I used to be an open book, held out for the world to read.
Then people scribbled all over the pages. They wrecked the story I was creating, the art I was living.
So I began to hold my book closely, closed, clutching it to my chest. Protected.
Eventually, I began to feel lonely. What is the point of a story if no one reads it? How interesting is art if no one contributes to it but the artist?
My freshman year of high school, a classmate, a known prankster, took a notebook of mine and scribbled on the first twelve pages; he wasn’t being malicious, just being a freshman boy. So, I started taking my notes on page thirteen.
Over the course of the semester, my dear friend, who is a wonderful artist, drew an picture out of every scribble. They were creative, inspired, and delightful.
I still have that notebook thirty years later. And it still makes me smile when I look through it.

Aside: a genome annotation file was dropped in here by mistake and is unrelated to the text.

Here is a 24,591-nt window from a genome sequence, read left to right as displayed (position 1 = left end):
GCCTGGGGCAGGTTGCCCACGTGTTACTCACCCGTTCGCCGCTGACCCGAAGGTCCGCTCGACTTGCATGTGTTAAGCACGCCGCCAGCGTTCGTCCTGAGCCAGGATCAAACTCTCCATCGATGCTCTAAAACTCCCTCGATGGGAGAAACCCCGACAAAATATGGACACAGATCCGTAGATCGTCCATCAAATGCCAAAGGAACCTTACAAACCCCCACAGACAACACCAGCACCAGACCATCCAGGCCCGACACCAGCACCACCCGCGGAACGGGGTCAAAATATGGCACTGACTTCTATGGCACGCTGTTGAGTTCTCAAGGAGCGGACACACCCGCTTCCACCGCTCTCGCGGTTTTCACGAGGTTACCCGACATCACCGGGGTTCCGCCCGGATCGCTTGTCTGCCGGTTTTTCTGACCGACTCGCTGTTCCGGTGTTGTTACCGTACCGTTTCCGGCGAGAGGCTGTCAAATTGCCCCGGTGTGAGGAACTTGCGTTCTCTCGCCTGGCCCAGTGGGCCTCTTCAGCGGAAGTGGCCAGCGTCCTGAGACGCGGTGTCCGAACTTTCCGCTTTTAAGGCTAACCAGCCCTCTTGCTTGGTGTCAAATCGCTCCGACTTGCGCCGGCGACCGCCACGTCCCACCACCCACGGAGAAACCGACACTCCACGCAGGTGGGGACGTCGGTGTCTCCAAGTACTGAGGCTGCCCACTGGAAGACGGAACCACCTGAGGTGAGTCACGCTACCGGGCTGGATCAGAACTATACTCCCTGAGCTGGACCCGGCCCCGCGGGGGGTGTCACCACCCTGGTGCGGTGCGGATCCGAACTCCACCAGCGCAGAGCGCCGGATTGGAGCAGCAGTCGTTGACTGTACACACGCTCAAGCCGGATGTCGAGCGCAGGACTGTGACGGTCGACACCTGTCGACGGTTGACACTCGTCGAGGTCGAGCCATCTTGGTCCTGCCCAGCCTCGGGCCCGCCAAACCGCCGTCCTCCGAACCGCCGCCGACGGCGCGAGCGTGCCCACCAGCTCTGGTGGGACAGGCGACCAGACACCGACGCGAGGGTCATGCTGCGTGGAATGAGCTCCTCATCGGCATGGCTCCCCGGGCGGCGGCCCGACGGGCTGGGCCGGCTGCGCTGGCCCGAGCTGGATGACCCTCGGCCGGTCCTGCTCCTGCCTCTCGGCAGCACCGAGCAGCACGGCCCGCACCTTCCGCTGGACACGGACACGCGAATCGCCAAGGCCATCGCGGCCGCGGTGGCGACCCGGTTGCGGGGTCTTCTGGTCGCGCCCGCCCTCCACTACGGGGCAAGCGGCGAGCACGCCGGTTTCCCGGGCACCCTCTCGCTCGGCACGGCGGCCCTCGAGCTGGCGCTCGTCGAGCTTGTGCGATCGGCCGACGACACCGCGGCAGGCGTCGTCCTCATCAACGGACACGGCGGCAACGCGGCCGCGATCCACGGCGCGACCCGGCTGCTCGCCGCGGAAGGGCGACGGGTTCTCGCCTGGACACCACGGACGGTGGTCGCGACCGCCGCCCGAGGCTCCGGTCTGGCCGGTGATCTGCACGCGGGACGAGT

That is how I am going to live my story.
I will no longer hold my book close to me; I will dare to open it up to the world again and revisit the freedom, the innocence, the exuberance of youth.
There will be hurt, that is guaranteed, but I will take each scribble, whether it is malicious or unintential, and see what shapes I can find within it, discover what can created from it, and make my own unique art out of it.
And when I doubt myself, I’ll pull out my old freshman notebook and smile, remembering something inspired and delightful can be created from every scribble.